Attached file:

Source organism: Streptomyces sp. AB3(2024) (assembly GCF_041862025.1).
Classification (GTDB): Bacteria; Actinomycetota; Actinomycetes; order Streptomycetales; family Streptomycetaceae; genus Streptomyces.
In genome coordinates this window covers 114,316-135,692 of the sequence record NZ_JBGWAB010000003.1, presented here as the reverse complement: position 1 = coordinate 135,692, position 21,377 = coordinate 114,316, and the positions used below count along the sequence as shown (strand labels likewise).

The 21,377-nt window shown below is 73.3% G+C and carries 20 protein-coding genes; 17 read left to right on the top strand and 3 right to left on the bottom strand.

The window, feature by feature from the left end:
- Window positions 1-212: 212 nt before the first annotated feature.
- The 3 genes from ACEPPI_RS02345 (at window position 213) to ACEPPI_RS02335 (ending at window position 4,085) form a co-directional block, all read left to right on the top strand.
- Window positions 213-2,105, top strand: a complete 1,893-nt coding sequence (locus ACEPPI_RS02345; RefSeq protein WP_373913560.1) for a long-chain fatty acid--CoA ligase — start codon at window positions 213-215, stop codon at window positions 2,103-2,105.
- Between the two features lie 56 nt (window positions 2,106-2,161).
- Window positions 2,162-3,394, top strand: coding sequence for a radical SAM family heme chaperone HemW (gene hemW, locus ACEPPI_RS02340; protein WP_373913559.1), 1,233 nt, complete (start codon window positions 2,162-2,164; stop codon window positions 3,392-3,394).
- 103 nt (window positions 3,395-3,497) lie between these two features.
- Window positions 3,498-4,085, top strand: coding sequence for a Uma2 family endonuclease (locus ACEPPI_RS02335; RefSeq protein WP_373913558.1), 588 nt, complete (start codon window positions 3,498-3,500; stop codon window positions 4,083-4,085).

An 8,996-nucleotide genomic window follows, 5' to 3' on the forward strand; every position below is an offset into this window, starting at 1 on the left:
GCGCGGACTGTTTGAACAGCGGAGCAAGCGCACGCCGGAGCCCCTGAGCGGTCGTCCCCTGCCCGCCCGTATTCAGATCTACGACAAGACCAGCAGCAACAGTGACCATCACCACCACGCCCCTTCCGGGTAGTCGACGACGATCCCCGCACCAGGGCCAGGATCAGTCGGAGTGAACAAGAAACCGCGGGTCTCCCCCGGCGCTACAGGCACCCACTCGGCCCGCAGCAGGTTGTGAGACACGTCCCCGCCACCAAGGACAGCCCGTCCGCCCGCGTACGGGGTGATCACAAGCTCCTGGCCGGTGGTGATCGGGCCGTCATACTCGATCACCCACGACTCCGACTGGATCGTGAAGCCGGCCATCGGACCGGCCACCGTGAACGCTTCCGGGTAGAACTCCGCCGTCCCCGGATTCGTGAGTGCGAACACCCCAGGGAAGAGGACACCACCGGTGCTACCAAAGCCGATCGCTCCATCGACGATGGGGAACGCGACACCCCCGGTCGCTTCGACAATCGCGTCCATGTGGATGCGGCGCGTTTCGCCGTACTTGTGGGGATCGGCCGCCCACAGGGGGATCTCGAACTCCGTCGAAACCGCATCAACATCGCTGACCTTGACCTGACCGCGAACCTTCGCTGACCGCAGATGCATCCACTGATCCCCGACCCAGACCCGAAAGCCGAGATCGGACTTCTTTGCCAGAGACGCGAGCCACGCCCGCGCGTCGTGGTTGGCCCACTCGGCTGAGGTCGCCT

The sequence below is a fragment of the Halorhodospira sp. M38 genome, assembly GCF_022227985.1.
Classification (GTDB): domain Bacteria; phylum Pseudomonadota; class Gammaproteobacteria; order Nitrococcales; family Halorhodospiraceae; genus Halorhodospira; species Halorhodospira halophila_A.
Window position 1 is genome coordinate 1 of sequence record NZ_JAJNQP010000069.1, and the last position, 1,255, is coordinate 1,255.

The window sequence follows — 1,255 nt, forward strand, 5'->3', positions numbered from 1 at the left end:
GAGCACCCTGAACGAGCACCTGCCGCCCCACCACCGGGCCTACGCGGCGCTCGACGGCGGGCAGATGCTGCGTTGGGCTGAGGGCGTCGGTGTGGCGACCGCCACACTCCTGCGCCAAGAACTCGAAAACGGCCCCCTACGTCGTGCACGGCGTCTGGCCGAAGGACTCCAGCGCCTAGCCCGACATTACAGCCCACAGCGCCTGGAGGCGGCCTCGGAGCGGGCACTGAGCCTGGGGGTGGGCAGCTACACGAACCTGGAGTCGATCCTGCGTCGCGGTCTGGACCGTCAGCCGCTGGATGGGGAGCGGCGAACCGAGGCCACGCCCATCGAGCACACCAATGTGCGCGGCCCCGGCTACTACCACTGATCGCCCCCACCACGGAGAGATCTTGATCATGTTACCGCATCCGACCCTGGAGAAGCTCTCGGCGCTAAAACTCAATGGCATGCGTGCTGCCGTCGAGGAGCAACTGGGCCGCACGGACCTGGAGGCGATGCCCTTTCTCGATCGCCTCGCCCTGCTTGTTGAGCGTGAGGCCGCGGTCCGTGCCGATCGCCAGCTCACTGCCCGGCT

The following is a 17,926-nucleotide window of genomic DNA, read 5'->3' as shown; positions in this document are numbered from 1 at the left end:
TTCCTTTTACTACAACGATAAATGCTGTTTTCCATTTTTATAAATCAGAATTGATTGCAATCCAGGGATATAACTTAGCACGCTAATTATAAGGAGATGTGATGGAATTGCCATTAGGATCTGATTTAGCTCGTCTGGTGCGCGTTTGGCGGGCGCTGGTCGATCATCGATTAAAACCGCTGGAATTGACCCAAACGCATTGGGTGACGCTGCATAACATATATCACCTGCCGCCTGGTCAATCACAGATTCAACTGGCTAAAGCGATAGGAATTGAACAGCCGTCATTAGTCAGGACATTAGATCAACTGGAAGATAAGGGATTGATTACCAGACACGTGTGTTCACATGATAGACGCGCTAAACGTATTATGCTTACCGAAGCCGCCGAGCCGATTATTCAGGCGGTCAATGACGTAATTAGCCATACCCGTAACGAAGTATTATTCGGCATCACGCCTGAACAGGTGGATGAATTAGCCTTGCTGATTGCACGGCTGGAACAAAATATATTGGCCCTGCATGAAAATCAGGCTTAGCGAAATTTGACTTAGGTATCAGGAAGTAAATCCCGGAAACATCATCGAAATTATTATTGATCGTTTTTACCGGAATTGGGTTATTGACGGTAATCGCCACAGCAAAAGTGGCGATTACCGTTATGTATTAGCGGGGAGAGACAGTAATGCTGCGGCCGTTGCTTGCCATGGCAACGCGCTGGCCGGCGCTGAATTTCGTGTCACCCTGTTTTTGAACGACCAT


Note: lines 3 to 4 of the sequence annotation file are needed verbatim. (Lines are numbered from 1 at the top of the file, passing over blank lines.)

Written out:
In genome coordinates this window covers 114,316-135,692 of the sequence record NZ_JBGWAB010000003.1, presented here as the reverse complement: position 1 = coordinate 135,692, position 21,377 = coordinate 114,316, and the positions used below count along the sequence as shown (strand labels likewise).

The 21,377-nt window shown below is 73.3% G+C and carries 20 protein-coding genes; 17 read left to right on the top strand and 3 right to left on the bottom strand.